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Archaeo News  

October 2012 index:

6 October 2012
The nomadic horse worshippers of Kazakhstan
2,500 years ago the Steppes of Kazakhstan were the home to nomadic tribes, but one part of nomadic their lives were a little more permanent - where they were buried....
New insight into ancient Mesopotamian trade routes
A team of social and earth science researchers, led by Dr Ellery Frahm, Marie Curie Experienced Research Fellow at the University of Sheffield (UK) Department of archaeology, have been making...
10 October 2012
Neolithic homes replicas to be built at Stonehenge
A contract to build three life-sized Neolithic homes at Stonehenge in Wiltshire (England) has been put out to tender. English Heritage is inviting contractors to bid for the £60,000 project,...
Europe's 'oldest urban settlement' found in Bulgaria
According to archaeology Professor Vassil Nikolov, citing evidence from work done at the Provadia-Solnitsata archaeological site (Bulgaria) in summer 2012, Europe's oldest urban settlement is near Provadia, a town located...
Bronze Age pathway found along London's railway
Remains of a Bronze Age pathway have been discovered in Plumstead (South London, England) as part of the construction of Crossrail, a major new railway. The find was made near...
11 October 2012
Danish textile history is re-written
A combined team of researchers from the Danish National Research Foundation's Centre for Textile Research, University of Copenhagen (Denmark), University of Bergen (Norway) and the National Museum of Denmark, have...
Stonehenge scan reveals hidden rock art
A detailed laser-scan survey of the entire monument has discovered 72 previously unknown Early Bronze Age carvings chipped into five of the giant stones - graffiti added when the enormous...
12 October 2012
Oldest dental filling found in a Stone Age tooth
A simple beeswax cap that was applied to a broken tooth 6500 years ago is the oldest dental filling on record. It adds to evidence that Neolithic communities had a...
Crete, 3500-year-old Minoan building found
An accidental meeting in 1982 between well-known Greek archaeologist Yannis Sakellarakis and a shepherd from Crete has led to an archaeological discovery of great importance - Zominthos, a settlement from...
Bronze Age discoveries at Cheeseman's Green, England
Archaeologists have uncovered artefacts dating back 12,000 years during excavation work at the proposed development site at Cheeseman's Green, including the flint tools of ancient hunter gatherer communities, and Neolithic,...
13 October 2012
Neanderthal trove in Madrid
The Lozoya River Valley, in the Madrid mountain range of Guadarrama (Spain), could easily be called "Neanderthal Valley," says the paleontologist Juan Luis Arsuaga. Scientists working in Pinilla del Valle...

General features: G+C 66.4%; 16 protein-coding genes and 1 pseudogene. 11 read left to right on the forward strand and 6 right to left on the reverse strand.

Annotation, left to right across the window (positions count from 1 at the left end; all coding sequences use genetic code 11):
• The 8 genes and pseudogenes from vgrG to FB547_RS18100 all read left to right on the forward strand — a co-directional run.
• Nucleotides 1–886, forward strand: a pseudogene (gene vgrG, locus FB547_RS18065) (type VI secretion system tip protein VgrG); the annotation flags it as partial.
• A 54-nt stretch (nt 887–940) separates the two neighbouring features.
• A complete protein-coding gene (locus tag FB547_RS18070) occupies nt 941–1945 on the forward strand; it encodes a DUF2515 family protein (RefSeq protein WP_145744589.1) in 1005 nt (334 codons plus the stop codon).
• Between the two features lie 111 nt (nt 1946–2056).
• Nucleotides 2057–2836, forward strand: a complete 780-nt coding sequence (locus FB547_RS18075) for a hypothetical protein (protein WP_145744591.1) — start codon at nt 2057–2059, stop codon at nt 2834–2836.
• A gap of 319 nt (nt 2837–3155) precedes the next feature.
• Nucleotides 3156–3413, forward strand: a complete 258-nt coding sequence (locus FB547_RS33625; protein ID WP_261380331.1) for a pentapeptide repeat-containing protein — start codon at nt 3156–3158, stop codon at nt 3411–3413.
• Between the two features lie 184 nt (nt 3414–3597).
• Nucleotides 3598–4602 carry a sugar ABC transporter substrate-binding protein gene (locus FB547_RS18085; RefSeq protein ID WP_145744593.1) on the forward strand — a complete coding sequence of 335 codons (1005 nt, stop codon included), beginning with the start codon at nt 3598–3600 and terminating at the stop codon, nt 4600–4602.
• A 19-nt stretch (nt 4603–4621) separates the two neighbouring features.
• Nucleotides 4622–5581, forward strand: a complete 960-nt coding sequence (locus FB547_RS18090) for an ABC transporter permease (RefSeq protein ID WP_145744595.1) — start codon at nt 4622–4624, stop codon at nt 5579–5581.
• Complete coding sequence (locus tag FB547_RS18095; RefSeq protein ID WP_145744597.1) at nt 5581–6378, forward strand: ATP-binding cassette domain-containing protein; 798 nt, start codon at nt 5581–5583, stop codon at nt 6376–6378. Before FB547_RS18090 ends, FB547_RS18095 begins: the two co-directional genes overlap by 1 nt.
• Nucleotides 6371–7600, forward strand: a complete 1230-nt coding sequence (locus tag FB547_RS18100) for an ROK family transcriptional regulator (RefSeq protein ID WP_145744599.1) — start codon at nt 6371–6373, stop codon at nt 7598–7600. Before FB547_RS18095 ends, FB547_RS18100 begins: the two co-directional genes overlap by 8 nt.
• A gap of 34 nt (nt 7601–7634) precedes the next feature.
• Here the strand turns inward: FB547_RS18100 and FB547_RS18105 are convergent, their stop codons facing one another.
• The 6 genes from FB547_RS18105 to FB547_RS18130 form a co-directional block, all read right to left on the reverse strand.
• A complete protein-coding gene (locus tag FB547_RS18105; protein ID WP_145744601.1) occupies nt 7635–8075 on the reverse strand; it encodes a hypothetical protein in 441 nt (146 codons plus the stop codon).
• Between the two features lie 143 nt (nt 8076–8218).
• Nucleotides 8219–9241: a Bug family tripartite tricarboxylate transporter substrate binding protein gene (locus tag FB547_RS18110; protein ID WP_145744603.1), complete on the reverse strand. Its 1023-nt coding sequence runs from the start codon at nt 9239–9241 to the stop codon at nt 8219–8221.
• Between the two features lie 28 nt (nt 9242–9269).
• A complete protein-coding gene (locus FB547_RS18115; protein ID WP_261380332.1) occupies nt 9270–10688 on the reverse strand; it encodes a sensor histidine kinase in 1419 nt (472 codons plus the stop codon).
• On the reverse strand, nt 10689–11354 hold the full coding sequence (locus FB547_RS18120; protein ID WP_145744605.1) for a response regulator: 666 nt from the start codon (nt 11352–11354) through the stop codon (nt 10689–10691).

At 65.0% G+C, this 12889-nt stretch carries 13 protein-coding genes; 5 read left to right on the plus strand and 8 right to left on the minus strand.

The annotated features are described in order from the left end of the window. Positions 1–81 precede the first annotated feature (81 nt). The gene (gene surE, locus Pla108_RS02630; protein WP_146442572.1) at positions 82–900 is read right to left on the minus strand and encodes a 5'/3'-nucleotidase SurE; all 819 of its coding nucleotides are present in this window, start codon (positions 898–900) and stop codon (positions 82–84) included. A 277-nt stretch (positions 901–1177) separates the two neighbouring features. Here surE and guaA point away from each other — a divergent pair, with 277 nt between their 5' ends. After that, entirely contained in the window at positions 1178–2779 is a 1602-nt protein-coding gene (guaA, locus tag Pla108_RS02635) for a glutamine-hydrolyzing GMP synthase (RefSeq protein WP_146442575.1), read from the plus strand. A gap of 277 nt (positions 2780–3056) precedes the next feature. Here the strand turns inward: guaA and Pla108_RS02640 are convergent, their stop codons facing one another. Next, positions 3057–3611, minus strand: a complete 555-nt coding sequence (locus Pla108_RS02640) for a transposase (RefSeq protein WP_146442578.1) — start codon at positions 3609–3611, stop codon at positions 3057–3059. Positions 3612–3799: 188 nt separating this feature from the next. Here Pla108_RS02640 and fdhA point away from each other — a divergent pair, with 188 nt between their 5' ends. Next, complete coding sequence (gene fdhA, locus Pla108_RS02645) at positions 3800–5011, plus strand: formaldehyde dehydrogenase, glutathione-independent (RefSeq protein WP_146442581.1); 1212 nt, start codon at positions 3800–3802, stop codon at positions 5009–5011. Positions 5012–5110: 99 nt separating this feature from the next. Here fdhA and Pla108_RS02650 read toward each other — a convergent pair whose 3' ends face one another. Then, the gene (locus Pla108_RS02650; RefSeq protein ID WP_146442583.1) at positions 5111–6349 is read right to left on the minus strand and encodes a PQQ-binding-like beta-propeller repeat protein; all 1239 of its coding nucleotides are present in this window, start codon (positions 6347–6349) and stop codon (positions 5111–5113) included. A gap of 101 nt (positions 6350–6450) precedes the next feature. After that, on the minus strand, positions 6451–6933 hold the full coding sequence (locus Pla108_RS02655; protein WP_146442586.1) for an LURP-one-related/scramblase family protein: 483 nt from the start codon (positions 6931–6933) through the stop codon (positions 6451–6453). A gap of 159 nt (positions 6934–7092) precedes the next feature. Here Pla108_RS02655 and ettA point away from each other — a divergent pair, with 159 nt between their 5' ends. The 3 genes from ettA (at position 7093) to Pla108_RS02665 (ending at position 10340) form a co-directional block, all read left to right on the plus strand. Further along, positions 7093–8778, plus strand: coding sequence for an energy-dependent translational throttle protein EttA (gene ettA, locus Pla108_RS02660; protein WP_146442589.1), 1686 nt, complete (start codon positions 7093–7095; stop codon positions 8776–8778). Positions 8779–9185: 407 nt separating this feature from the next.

Prehistoric artefacts excavated in Israel
Prehistoric settlement remains, ranging from the Pre-Pottery Neolithic period (circa 10,000 years ago) to the Early Bronze Age (circa 5,000 years ago) were excavated at the site of Ein Zippori...
14 October 2012
Why Orkney is the centre of Neolithic Britain
"We have discovered a Neolithic temple complex that is without parallel in western Europe. Yet for decades we thought it was just a hill made of glacial moraine," says Ness...
20 October 2012
Ancient 'burnt mound' unearthed in Scotland
Gordon Sleight, projects leader for archaeology and history group Historic Assynt, in the north west Highlands, said: "Under a strange layer of clay, we came down to a 1.5 metre...
Salafists blamed for destroying Morocco stone carvings
Muslim hardliners known as Salafists have been blamed for destroying ancient stone carvings in the Toubkal National Park, south of Marrakech. The rock engravings dated back more than 8,000 years...
Muddy lake bed holds radiocarbon 'Rosetta stone'
Mud at the bottom of Lake Suigetsu, Japan, could provide the most accurate way yet of calibrating radiocarbon dates. Every year for at least the last 60,000 years, a layer...
22 October 2012
Neanderthals - Just like us?
A group led by Svante Paabo of the Max Planck Institute for Evolutionary Anthropology analysed the lengths of segments of Neanderthal DNA in modern Europeans to determine when Neanderthal genes...
Ancient tomb found at 'Sweden's Stonehenge'
The Ale's Stones (Ales stenar) is a megalithic monument sometimes referred to as 'Sweden's Stonehenge', overlooking the sea in southern Sweden. The 67 metre long site consists of 59 large...
28 October 2012
Findings dating back to 6,000 BCE unearthed in Armenia
The excavation of 37 monuments Armenia has been undertaken by the National Institute of Archeology and Ethnology of the National Academy of Sciences of the Republic of Armenia and the...
Priddy stone circles vandal ordered to pay £10,000
A 73-year-old man who vandalised a 5,000-year-old stone monument in Somerset (England) between April and October 2011 has been ordered to pay £10,000. Roger Penny, of Chewton Mendip, appeared before...

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